Monday, November 14, 2016

Opening Remarks & Keynote
Continental Breakfast
8:00 a.m. - 9:00 a.m.
Opening Remarks
9:00 a.m. - 9:10 a.m.
Stephanie Lemieux, President & Principal Consultant, Dovecot Studio
OPENING KEYNOTE: In Search of Taxonomical Weirdness
9:10 a.m. - 10:00 a.m.
Karl Fast, Director, Information Architecture, Normative
Where should we look for new ideas in taxonomies? The natural place is on the frontiers of research and the work of leading practitioners. But new ideas and insights often arise from unexpected places. Exploring the weird can produce deep insights into the normal and help break new ground. Join Karl Fast, information architect and former professor of user experience, on a search for weirdness that could alter the taxonomical future.

Coffee Break
10:00 a.m. - 10:15 a.m.
TRACK 1 • Getting Started - Taxonomy Nuts & Bolts
Taxonomies & Facet Analysis for Beginners
10:15 a.m. - 12:00 p.m.
Patrick Lambe, Principal Consultant, Straits Knowledge, Singapore
This workshop covers the fundamentals of building taxonomies in a digital environment, and the importance of understanding the different forms taxonomies can take. Learn about the different uses of taxonomies, why they are important, and how they complement navigation and search. See how taxonomy facets support multiple perspectives and pathways into the same body of content. The workshop includes the basics of facet analysis, how to identify which facets are salient, what makes a good facet array, and how to identify from test results how facets should be implemented (i.e., as primary search, as filters, as narrow-function facets).

Attendee Luncheon
12:00 p.m. - 1:00 p.m.
How Deep Is an Effective Taxonomy?
1:00 p.m. - 1:20 p.m.
Ben Licciardi, Manager, PwC
David Snyder, Senior Associate, Information Risk Management, PwC
How many terms do you need? How many levels should you employ? How many people should you include in the research and development process? Explore interviewing, user testing, corpus analysis, and other methodological considerations with an eye toward limits. Drawing from real-life examples, learn how to effectively gather and prioritize requirements, understand how detailed a taxonomy needs to be given those requirements, and recognize signs of over-engineering.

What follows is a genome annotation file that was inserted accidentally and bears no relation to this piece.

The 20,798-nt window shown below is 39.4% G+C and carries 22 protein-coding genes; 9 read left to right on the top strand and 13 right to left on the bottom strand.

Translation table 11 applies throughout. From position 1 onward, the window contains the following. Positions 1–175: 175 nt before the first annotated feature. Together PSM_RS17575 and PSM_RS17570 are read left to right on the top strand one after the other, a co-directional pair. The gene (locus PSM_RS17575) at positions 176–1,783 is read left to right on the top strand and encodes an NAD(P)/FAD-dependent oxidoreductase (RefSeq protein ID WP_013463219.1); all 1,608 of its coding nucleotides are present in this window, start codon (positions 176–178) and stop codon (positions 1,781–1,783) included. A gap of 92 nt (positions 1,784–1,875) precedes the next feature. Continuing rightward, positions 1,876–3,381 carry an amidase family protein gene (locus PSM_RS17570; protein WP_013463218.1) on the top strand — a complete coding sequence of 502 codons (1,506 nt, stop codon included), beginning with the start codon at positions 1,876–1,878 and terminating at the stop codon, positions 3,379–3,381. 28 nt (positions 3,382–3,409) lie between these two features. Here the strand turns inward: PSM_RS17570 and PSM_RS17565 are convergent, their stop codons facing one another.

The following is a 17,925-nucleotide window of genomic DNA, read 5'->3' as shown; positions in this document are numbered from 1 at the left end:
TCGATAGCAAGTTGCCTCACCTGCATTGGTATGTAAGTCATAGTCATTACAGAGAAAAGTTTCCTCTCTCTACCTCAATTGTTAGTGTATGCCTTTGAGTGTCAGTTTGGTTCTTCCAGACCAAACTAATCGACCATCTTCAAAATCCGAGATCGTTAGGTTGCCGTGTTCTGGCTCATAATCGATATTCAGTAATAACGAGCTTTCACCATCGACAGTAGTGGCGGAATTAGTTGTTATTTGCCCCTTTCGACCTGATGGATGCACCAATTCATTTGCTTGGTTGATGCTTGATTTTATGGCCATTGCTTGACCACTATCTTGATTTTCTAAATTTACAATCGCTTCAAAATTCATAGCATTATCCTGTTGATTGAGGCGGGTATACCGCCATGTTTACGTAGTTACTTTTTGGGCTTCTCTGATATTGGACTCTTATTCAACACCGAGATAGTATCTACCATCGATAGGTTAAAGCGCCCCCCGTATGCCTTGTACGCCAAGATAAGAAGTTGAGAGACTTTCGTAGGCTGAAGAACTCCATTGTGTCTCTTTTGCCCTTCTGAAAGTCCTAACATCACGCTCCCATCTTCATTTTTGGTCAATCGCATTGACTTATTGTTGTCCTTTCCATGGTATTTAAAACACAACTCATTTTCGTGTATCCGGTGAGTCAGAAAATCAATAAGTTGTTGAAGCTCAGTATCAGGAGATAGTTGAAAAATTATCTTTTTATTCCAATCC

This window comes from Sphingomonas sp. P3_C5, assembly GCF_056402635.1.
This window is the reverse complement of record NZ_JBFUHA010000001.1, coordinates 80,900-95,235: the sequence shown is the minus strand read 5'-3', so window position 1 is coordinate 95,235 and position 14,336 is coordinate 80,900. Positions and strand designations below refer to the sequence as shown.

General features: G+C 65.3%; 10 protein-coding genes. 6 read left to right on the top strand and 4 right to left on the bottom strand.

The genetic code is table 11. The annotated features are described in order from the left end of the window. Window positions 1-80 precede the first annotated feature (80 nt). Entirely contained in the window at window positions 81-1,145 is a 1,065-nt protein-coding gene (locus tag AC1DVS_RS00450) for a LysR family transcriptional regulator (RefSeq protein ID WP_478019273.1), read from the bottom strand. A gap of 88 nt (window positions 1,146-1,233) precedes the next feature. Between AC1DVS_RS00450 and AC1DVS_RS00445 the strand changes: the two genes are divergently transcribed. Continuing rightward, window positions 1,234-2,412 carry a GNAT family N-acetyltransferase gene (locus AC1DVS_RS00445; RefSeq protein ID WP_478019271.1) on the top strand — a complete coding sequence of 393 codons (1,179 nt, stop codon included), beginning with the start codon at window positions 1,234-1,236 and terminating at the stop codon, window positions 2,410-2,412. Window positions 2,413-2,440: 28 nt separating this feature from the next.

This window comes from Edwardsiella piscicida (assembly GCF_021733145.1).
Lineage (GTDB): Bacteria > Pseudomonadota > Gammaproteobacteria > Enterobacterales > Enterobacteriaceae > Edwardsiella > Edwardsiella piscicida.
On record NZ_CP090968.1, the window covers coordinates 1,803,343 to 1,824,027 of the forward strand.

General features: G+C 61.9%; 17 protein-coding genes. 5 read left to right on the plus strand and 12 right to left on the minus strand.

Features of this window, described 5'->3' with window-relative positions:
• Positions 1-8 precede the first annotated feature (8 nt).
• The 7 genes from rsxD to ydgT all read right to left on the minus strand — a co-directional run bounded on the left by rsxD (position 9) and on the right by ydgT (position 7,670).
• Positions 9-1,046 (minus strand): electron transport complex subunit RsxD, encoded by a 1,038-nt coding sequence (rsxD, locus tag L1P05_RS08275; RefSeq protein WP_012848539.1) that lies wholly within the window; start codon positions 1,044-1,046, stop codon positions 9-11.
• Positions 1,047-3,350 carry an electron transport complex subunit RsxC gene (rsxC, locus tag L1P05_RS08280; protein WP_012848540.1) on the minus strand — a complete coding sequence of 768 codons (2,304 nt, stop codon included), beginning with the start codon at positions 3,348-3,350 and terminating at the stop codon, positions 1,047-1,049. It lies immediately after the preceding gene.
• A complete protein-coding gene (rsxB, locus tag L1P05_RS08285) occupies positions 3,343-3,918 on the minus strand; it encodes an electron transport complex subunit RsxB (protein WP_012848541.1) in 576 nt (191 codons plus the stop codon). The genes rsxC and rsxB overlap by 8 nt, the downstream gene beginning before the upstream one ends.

How Many Synonyms Should You Have?
1:20 p.m. - 1:45 p.m.
Heather Hedden, Senior Vocabulary Editor, Cengage Learning
John Magee, Director, Indexing & Vocabulary Services, Cengage Learning
Synonyms (variants, alternate labels, non-preferred terms) help to gather similar content in a single place and to bring your users to that place. But how many synonyms should a concept (term, topic, category) have? Too many synonyms waste effort and create clutter (mess, disorder, confusion) while too few lead to missed opportunities. So how many are desirable, appropriate, or ideal? The speakers debate the case for creating more or fewer synonyms by using real examples from Cengage Learning taxonomies.

Discover Thousands of Terms Using This One Weird Trick!
1:45 p.m. - 2:00 p.m.
Robert Kasenchak, Director of Business Development, Access Innovations
Learn how to use simple TDM (text & data mining) techniques to analyze a corpus of content for term/concept discovery.

A Practical, Sustainable Model for Governance
2:00 p.m. - 2:30 p.m.
Seth Maislin, Principal Consultant, Digital Transformation, Earley Information Science
A Boston-based financial management company successfully established a culture of proactive stewardship across the firm, transforming governance from crisis management into a core business practice. Learn how you can make governance meaningful to stakeholders, identify and promote the correct investments in taxonomy quality, establish accountability at the correct levels (for business and IT), create a programmatic approach for operationalizing insights, and establish sustainability at the business unit level. Participants have the opportunity to explore numerous artifacts and deliverables that got the job done once and (potentially) forever.

Explaining Taxonomy ROI: Lessons From the JSTOR Thesaurus